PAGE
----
M.Sc. Karsten Rätze
M.Sc. Karsten Hans Georg Rätze
Phone: +49 (0) 391-6110-254
|Studies:||2011-2016||M.Sc. and B.Sc. in Process Engineering
Specialization: Systems Process Engineering,
|Doctorate:||since 2016||Topic: „Integrated Chemical Processes in Liquid Multiphase Systems",
Max-Planck-Institute for Dynamics of Complex Technical Systems
Why the decision to study Process Engineering? What was the motivation?
In my schoool days I already knew that I would later work in the chemical industry. For this reason, my upper-class education was focused on the subjects of chemistry, biology, mathematics and English. When it was time to choose a degree program, I first wanted to study chemistry. If I wanted to work in the chemical industry, this, to me, appeared to be the logical consequence. After attending some introductory lectures, I felt the subject was too monotonous and was already prepared to study business, as this was also a possible entry point into the industry. I can only call it luck that I was able become acquainted with a chemistry professor in one of these sample lectures, who gave me an extraordinarily piece of important advice: "If you want to study nature, choose a science (e.g. chemistry). However, if you want to build something, invent something and make it useful for mankind with the knowledge you have acquired, then you are better off with the engineers." Up until this point, I had never thought about becoming an engineer since I had never associated chemistry or the chemical industry with engineering. After some quick research, I became aware of the chemical engineering and process engineering fields of study, which immediately fascinated me. They deal not only with chemistry, but are interdisciplinary and have classes in mechanics, biology, thermodynamics, and information technology, for example. The latter is my little passion next to chemistry, which I never hoped to pursue during my studies. This quickliy led to my final decision to study process engineering and I must say, to this day, I do not regret it.
What is exciting about Process Engingeering?
As already mentioned, the exciting part was the interdisciplinarity of study program. First, you get insights into the basics of natural sciences, engineering sciences, as well as mathematics, and afterwards you specialize in process engineering. While studying, you have an incredible variety of subjects and you can discover many disciplines that you have never heard of in school. These previously unknown sub-areas can suddenly be so much fun that you can very well imagine a specialization in this area. A good impression of the diversity of the subjects can be obtained by looking at the study regulations. Thus, in addition to mathematics, physics, and various chemical subjects, you have disciplines including materials engineering, electrical engineering, thermodynamics, control systems engineering, equipment engineering, reaction engineering, bioprocess engineering, and simulation technology, to name a few.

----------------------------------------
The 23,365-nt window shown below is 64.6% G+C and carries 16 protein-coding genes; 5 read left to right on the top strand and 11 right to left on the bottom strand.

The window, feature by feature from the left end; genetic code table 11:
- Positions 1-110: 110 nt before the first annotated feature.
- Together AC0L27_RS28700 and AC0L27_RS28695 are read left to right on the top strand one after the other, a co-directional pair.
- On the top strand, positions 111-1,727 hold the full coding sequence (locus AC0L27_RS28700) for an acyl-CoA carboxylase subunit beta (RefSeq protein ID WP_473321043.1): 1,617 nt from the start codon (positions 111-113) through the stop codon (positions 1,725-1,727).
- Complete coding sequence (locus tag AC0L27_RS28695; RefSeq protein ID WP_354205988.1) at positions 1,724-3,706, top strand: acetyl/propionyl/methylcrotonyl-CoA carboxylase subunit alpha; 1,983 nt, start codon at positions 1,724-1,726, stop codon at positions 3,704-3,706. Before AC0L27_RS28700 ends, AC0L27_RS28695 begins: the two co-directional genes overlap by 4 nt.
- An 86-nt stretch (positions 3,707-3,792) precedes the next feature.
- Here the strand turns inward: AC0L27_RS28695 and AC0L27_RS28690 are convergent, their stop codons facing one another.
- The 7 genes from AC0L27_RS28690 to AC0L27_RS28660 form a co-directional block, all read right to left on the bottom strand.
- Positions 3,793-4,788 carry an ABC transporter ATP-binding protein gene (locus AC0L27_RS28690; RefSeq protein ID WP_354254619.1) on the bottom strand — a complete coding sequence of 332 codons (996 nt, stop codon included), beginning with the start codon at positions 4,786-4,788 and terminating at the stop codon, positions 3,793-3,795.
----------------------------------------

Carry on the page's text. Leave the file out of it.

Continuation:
For me, studying process engineering alone was worth it because I learned a lot about my environment and everyday things - things I did not even think about before. By studying these many disciplines, you get an insight into how nature works, which is a great feeling for me personally.
Can anyone do it?
In my opinion, absolutely everyone can do it! As long as the technical interest is present and one has the ambition to understand not only the teaching material but, above all, the connections between topics, then one can definitely get through the study program. It is by no means an easy study program, but with the right incentive, it is not any more difficult than other courses of study. The orientation during the Abitur (general qualification for university entrance) is, in my opinion, completely immaterial to the choice of study program. I personally did not take physics as an upper classman and had to start from scratch at the beginning of my studies. However, since all of the foundations are taught again and explained very well, one must not be afraid of knowledge gaps from their time in school.
What do I do now at the Max Planck Institute for Dynamics of Complex Technical Systems:
I am currently working on my PhD in process systems engineering. In process systems engineering, we investigate the development of new and optimize existing processes. We use process simulations and process optimization to design new, innovative reactor concepts and reactor-separator networks. These systems are subsequently optimally controlled via process control. This requires the study of a lot of mathematics, chemistry, and programming, which makes it the perfect topic for me.
Short company profile:
The Max Planck Institute for Dynamics of Complex Technical Systems was founded in 1996 by the Max Planck Society to address the growing importance of engineering science basic research. Using the chemical industry as an example, efforts are being made to achieve improved safety, increased environmental protection, and increased efficiency in production and refinement processes, resulting in a complex interaction of the various plant components. The use of complex biological systems in biotechnology as well as micro- and nanotechnology are further examples, for which basic research in the link between natural sciences and engineering is required in order for technical implementation. The Max Planck Institute for Dynamics of Complex Technical Systems in Magdeburg has four research departments, which are led by MPI directors
- Bioprocess Engineering (BPE)
- Physical and Chemical Foundations of Process Engineering (PCF)
- Process Systems Engineering (PSE)
as well as two research groups of external scientific members
- Process Synthesis and Process Dynamics (PSD)
- Systems and Control Theory (SCT)
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